The weather in Miami, Florida is about as unpredictable as our university’s football ranking. Sweltering sun, to scattered showers, to surprise storms, you really do always have a mystery to wake up to outside your window.
One thing us ‘Canes tend to encounter are some intense downpours. With storms such as Eta and Ida sweeping the East Coast this past year, we are really living up to our Miami Hurricanes name. Local10 reported that Miami saw 82.19 inches of rain last year, an increase of 20.29 inches from a normal year.
Instead of letting us all deal with constant puddles and unpleasant shivering during class, I asked some University of Miami students what they do to weather these storms:
What would students wear for a rainstorm?
The Classic Umbrella
Sophomores Sophia Emmanuel, Abby Shultz, and Fernanda Salas all wrote that they would bring an umbrella, and often leave it in their bags year-round just in case. Although umbrellas are often an adequate strategy, unfortunately, when a storm gets too fierce, they sometimes fail to keep us from the wind. Sophomore Andrea Orellana said, “I was running towards the Shalala student center in the rain and my umbrella fully flipped inside out on me and broke! I had to throw it out. Miami storms gets intense man.” Additionally, according to an article by JollyBrolly, umbrellas often break due to weak metal ribs, broken handles, and connections that are simply not strong enough within the material. Therefore, it is extremely important to make sure that your umbrella will keep you protected and will not break!
The “True South Floridian” Strategy
Junior Esther Caii said that she would bring nothing and pray. Junior Madi Mutzman agreed, saying she, as a “true south Floridian” would just bring regular clothes. Let’s be honest, with the unpredictability of Miami weather this can sometimes work. They may end up drenched, but they may also end up completely dry with no extra rain gear to carry around.
Other answers varied, from old shoes, towels, and sweaters, to boots, rain jackets, flip flops, ponchos, and windbreakers.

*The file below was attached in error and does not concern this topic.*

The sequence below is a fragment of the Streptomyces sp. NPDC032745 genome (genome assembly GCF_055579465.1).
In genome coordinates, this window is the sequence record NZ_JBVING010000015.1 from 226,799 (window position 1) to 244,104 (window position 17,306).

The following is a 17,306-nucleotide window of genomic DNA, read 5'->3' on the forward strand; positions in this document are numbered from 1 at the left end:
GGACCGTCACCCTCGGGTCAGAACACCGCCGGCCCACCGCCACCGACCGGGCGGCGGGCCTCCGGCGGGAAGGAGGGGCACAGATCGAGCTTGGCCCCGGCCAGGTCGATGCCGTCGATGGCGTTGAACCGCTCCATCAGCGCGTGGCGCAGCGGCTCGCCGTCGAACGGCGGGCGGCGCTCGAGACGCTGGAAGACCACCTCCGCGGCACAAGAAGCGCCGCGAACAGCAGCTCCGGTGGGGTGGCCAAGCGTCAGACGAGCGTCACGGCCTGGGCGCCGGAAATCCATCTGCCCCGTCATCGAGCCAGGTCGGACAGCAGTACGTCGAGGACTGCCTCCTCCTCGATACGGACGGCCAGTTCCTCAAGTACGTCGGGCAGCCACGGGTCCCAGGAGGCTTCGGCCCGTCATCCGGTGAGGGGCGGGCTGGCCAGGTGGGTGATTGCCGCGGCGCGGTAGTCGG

Do students enjoy Miami Rainstorms?
Senior Ally Sample simply wrote in saying “RAIN SUCKS,” in all capital letters, while Junior Jamie Kushnir said, “I love thunderstorms. I find them relaxing.” It really depends on how prepared you are for the rain, how adjusted to the rapid storms you become, where you are located and what you do or don’t bring.
Can you share some experiences with natural disasters?
Natural disasters can range from being the source of a minor inconvenience to a life changing catastrophe. While some storms leave the grounds a little slippery or moist, others create wildfires, flood homes, and uproot the lives of thousands of people.
Sophomore Riley Hanes brought to our attention a personal experience she had in reference to helping her friend deal with a major natural disaster. She reported, “my friend Kaitlyn goes to Tulane and she had to evacuate, she couldn’t get a flight home so she came and stayed with me for a few nights until she could get it sorted out. I was glad to get to see her, but I felt bad that she couldn’t stay at school.”
These situations can be extremely intense. CNBC News said that Hurricane Ida had the potential to cause over 95 billion dollars worth of damages, making it one of the top ten costliest hurricanes to date. Though effects can be incredibly consequential, being kind to each other during any storm, pandemic, or general situation can get us farther in life together.
During difficult times such as these shared above, we also need to look out for not only our physical health, but also our mental health, as well as that of those around us. The American Psychological Association reminds us that after being exposed to a major disaster, we may feel particularly sensitive, deal with intensified feelings or genuinely feel stress. While this is extremely important to recognize, the APA also reminds us to seek help from friends, family, and therapy, to try to create more of a sense of routine, and to also give ourselves times to adjust, when something large or small in our lives changes, natural disaster or not.
Although it is often difficult to predict the severity of storms, no matter the extremity, we should individually stay prepared, with food and water always stored for when extreme cases occur. In today’s world, it is extremely important to know that when you are weathering the weather, whether you are in Miami, or elsewhere in the world, you are not alone.
words_jamie moses. design_sal puma.